March was another record month at both Cork and Dublin airports with 181,000 passengers and 2.48 million travelling through each airport respectively, according to the airports operator daa.

At Cork Airport, March has followed the trend set in January and February, with another impressive performance. Last weekend, Cork Airport surpassed 500,000 passengers in the year to date. As Munsters busiest airport, Cork Airport is set to welcome a total of 2.5 million passengers over the course of the full year.

March passenger figures at Cork Airport reflect a 10.4% increase on the same period last year and a 4.6% increase on March 2019. Meanwhile, a total of 2.48 million passengers went through Dublin Airport in March.

That was 30,000 passengers higher than the number which went through in the previous busiest March in 2019 and 33% higher than in March 2022. This is the third consecutive month of record passenger numbers at the countrys biggest airport.

During the month there were a total of 1.23 million arriving passengers at Dublin Airport and 1.25 million departing passengers. The March figures mean that 6.65 million passengers went through Dublin Airport in the first three months of 2023, which is 102% of 2019 levels.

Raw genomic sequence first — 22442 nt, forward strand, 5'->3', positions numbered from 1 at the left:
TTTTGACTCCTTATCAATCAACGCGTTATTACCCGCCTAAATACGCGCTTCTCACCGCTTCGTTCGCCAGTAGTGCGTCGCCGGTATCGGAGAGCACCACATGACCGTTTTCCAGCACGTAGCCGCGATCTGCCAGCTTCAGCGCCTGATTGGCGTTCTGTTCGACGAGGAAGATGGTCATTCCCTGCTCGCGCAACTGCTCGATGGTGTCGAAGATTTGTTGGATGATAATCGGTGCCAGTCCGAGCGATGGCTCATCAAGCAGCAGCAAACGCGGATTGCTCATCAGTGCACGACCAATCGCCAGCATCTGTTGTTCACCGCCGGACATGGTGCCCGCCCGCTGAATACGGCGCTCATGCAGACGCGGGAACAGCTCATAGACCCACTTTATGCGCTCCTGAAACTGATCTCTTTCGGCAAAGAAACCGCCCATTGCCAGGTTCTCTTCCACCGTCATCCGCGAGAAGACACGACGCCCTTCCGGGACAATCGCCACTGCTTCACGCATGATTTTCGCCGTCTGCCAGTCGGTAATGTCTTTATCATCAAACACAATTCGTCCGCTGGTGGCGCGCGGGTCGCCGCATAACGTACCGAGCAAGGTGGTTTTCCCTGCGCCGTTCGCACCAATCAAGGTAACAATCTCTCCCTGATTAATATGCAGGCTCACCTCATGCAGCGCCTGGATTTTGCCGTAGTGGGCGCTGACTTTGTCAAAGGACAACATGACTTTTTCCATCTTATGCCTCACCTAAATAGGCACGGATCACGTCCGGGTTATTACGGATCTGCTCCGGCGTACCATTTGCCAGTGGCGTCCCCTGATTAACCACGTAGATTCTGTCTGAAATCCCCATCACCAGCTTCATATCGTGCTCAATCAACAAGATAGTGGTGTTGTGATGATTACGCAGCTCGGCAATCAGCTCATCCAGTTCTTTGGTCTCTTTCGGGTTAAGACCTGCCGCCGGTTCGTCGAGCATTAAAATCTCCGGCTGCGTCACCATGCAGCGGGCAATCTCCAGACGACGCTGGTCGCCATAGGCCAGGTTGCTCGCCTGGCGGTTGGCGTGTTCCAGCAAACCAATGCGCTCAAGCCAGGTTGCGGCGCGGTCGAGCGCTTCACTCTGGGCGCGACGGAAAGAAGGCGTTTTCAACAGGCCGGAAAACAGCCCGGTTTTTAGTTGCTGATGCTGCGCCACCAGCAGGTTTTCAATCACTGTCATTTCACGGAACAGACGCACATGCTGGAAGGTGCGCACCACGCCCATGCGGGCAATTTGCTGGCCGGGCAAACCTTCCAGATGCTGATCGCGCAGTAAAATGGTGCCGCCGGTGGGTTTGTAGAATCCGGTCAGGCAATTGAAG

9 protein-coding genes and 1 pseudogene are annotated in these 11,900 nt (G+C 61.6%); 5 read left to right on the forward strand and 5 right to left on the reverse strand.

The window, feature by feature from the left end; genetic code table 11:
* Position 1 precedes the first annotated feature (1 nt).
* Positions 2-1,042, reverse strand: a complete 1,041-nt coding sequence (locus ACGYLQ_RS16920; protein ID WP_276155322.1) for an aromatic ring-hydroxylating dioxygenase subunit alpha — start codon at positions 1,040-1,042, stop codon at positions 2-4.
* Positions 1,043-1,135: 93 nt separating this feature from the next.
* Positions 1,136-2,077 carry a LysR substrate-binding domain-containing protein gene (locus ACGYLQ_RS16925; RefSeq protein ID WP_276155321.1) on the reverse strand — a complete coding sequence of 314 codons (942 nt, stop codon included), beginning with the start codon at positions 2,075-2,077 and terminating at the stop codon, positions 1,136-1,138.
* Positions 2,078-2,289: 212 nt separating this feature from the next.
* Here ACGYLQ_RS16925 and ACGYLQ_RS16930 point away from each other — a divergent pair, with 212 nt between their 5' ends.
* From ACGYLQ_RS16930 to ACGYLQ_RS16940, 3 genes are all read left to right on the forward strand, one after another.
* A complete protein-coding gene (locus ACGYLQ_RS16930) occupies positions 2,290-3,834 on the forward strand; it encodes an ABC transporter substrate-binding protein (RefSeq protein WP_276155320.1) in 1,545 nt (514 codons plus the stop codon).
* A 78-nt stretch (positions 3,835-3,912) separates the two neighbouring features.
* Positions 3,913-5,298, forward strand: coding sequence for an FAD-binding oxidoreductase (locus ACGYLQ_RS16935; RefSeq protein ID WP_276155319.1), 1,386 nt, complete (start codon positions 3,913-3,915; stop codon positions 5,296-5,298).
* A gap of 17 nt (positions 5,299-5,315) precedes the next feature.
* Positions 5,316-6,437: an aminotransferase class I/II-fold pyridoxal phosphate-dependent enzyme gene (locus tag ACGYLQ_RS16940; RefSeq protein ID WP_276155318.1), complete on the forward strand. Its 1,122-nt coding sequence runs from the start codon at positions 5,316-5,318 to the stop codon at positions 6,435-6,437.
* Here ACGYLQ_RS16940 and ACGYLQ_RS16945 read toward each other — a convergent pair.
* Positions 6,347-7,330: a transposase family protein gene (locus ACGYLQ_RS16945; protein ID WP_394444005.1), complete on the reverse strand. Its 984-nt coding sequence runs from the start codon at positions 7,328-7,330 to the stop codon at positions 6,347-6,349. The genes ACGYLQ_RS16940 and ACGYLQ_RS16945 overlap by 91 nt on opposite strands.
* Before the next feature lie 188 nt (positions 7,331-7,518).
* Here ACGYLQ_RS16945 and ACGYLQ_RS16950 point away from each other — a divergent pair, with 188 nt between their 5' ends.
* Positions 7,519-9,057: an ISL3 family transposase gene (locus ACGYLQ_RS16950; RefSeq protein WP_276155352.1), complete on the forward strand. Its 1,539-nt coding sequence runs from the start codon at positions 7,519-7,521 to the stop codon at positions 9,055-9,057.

Deputy Managing Director at Cork Airport, Roy O’Driscoll said: “March was once again a tremendously busy month at Cork Airport. Last months passenger numbers contributed to a great Q1, with over half a million people flying to and from Cork Airport since January. This represents a 5% increase in passengers versus Q1, 2019.

“With the recent start of our summer schedule, Cork Airport is gearing up for a very busy summer season ahead. We expect to welcome 2.5 million passengers across the full year, and we are well on track to meet that target,” Mr O’Driscoll said.

Leisure demand was extremely strong, with many passengers taking the opportunity to fly to the UK and Continental Europe for city breaks, ski and sun holidays in Q1, 2023, he added.

As part of its ongoing Sustainability journey, daa is committed to reducing its reliance on fossil fuels. In March, Dublin Airport commenced a HVO (hydrogenated vegetable oil) trial as an alternative fuel source for vehicles in the airports light and heavy fleets.

HVO fuel which is made from waste renewable materials such as vegetable oils, can reduce CO emissions by up to 90% versus diesel and can also contribute to improved air quality.

Pending the trial outcome, daa will seek to transition light and heavy vehicles in the airports fleet to the new fuel source.